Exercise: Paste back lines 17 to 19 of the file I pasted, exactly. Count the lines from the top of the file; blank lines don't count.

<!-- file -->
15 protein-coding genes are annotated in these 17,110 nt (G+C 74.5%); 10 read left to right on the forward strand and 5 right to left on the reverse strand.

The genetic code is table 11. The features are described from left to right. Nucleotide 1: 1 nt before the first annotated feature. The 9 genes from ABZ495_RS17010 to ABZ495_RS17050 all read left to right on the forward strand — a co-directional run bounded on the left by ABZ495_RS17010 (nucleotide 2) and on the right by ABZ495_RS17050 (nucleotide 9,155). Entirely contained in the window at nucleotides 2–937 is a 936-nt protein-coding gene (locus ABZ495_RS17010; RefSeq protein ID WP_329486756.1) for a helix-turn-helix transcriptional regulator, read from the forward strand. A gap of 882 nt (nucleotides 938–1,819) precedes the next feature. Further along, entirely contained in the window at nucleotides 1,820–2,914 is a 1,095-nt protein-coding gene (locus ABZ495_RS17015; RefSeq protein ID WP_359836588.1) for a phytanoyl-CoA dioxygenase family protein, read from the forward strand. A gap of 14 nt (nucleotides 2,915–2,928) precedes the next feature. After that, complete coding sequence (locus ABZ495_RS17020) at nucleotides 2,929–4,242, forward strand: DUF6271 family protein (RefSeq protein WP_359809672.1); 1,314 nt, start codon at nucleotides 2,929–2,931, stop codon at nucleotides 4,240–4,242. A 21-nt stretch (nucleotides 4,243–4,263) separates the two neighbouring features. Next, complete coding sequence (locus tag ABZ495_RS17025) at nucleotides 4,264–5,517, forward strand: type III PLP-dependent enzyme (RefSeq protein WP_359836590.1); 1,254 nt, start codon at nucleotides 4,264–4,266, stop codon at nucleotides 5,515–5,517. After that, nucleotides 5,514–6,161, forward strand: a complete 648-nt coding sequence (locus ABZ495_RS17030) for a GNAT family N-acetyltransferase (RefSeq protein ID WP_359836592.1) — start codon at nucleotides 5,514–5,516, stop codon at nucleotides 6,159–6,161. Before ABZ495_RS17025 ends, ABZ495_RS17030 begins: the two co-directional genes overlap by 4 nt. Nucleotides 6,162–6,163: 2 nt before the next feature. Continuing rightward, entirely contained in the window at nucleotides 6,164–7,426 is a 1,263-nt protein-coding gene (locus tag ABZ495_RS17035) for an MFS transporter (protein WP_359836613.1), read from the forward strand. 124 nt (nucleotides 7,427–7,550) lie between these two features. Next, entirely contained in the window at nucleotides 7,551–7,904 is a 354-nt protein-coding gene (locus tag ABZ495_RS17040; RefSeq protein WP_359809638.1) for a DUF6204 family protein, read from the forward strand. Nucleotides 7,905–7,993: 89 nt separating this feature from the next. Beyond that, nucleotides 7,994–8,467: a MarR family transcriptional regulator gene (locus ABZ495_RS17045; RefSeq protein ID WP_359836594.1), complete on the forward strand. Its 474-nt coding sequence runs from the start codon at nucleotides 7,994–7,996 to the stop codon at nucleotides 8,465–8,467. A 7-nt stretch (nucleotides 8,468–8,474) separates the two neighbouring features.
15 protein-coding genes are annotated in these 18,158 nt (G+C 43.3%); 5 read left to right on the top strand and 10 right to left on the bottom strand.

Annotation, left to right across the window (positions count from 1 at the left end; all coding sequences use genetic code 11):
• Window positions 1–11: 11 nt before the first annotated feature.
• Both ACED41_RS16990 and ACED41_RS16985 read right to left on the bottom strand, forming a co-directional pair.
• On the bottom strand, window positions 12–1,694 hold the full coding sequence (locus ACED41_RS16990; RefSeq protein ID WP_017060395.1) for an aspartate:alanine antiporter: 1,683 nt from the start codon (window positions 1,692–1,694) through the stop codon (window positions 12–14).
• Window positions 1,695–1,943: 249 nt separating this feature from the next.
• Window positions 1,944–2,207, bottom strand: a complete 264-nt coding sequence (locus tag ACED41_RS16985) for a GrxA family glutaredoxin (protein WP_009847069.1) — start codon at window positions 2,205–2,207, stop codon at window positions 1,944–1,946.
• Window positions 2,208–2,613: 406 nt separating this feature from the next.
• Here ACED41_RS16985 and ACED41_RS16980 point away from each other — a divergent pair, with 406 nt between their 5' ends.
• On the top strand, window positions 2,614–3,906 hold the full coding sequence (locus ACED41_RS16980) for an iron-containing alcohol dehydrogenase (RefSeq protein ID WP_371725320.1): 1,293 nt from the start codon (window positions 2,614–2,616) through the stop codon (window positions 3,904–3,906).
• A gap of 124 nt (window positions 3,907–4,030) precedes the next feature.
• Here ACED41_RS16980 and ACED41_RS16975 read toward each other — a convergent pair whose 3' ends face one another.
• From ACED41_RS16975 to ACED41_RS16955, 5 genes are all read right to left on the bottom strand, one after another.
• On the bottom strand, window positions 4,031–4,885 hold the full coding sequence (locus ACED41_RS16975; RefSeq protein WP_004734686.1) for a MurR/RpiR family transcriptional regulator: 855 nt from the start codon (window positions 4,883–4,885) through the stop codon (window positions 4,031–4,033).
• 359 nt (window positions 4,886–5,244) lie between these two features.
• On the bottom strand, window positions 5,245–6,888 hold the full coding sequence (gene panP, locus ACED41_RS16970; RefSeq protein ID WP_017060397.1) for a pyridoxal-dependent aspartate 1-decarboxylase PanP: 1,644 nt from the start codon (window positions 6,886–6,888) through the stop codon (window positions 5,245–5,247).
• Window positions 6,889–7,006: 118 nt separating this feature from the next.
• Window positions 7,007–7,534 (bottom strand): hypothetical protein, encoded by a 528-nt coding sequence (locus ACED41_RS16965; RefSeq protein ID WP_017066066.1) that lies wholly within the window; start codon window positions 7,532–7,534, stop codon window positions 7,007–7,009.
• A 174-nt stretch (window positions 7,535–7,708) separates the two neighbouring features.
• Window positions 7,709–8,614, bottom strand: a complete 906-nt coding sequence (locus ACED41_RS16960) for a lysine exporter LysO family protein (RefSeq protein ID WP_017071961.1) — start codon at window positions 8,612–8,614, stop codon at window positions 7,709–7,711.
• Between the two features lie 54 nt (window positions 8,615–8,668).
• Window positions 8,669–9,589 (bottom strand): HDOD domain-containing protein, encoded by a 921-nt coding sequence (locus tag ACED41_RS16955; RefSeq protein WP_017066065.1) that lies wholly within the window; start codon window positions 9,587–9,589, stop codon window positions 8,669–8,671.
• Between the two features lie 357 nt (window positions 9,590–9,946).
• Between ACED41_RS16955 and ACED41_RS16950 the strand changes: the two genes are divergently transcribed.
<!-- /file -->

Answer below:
• 359 nt (window positions 4,886–5,244) lie between these two features.
• On the bottom strand, window positions 5,245–6,888 hold the full coding sequence (gene panP, locus ACED41_RS16970; RefSeq protein ID WP_017060397.1) for a pyridoxal-dependent aspartate 1-decarboxylase PanP: 1,644 nt from the start codon (window positions 6,886–6,888) through the stop codon (window positions 5,245–5,247).
• Window positions 6,889–7,006: 118 nt separating this feature from the next.